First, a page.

A wealthy patron of the arts made a large donation to Daytona MOAS with the stipulation that the museum would add a wing for visible storage: a recent trend in museum display. The collection theme for this project was the Napoleonic Age and the challenge was to display as much as possible.
The architect designed glass walls into a crescent shape along the edge of the new space. Working with the curator, the artifacts were laid into a meaningful configuration.
The design concept called for entirely black shelving and the use of Plexiglas where possible and to incorporate several spotlights to really make the collection pop!
To maintain the project budget, existing art racks were reused and painted black. Wall anchors and tracks were installed by UniStrut, which allowed artwork to move laterally in 4 depths. Existing flat files were also reused and painted black. A local company was enlisted to fabricate custom carts that provided the mechanism by which the files could rotate around the display. Drawers opened in a cascading effect to show off items.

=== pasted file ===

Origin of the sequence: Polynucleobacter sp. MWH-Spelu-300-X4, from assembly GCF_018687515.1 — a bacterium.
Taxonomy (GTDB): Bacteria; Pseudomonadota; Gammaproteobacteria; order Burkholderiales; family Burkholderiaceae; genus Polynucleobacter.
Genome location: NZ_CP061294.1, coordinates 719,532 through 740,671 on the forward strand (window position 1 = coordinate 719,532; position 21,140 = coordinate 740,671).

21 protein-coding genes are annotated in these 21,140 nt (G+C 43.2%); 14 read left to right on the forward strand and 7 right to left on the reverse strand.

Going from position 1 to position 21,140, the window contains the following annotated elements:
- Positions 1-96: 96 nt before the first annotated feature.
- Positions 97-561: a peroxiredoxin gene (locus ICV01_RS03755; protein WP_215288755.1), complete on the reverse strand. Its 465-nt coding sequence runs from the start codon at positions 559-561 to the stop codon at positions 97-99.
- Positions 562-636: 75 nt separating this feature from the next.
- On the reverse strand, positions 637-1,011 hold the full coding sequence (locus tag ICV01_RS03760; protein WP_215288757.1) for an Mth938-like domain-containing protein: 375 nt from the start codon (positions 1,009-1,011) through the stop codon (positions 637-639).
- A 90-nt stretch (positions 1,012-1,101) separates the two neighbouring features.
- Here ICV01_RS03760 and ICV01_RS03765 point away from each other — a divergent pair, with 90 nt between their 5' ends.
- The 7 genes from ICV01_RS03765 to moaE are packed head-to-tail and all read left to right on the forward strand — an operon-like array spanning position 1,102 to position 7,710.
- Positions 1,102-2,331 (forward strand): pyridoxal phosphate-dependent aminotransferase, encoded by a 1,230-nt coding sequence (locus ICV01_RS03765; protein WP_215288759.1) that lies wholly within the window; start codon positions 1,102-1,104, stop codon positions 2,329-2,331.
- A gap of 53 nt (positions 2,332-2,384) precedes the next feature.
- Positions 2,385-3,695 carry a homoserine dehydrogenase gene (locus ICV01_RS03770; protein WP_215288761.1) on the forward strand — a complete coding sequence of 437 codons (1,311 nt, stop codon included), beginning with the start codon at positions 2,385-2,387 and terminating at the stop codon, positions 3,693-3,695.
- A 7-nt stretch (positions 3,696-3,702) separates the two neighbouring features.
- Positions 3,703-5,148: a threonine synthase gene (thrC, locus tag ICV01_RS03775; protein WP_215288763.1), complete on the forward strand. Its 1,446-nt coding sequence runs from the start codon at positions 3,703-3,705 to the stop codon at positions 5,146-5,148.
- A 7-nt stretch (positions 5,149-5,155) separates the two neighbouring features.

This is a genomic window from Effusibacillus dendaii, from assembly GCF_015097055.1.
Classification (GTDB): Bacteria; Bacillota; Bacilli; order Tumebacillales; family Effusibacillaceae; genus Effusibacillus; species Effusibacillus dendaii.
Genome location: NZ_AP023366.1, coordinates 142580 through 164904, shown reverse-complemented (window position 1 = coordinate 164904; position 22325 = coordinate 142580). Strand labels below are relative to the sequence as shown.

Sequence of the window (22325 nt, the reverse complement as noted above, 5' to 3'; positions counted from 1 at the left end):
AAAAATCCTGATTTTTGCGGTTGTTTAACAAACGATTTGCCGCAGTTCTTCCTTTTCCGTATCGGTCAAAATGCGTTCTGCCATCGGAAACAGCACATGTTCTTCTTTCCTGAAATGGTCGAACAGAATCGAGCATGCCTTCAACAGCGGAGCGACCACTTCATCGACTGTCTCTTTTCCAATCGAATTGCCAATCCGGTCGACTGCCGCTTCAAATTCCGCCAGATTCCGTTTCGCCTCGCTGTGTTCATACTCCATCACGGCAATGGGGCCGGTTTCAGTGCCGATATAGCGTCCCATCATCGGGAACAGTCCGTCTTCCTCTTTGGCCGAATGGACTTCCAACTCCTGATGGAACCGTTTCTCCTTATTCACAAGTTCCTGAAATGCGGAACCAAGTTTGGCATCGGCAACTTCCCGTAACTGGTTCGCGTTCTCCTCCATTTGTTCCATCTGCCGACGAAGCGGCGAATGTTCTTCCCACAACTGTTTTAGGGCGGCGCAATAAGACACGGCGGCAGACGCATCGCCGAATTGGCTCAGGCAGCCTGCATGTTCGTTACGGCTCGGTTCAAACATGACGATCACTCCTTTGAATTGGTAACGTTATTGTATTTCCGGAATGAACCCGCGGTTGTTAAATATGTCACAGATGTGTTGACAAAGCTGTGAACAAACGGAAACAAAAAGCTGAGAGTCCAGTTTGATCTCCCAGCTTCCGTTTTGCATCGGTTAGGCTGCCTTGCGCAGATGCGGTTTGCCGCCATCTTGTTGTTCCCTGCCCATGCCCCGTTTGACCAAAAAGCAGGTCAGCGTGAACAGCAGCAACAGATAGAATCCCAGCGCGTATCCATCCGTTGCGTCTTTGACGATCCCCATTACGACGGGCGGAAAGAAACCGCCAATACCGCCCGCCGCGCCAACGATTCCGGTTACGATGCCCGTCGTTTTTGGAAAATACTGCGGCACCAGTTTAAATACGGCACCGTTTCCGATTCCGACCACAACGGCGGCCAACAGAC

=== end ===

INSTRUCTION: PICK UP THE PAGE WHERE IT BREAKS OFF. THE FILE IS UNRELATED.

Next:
For the weapons display, which included rifles, knives and swords, mounting holes were drilled into Plexiglas and the items were affixed to black cantilever frames.
A custom tapestry rack was fabricated as well for a vertical waterfall display. Smaller statues and china collectables were showcased on black, 4-post glass shelving and spotlights.
Ornate sofas and chairs took their place on a black pallet rack toward the back of the display. Why is this unique? Daytona MAOS is one of only five museums in the USA to have visible storage. The Museum launched this new space with a Gala Grand Opening on February 2011.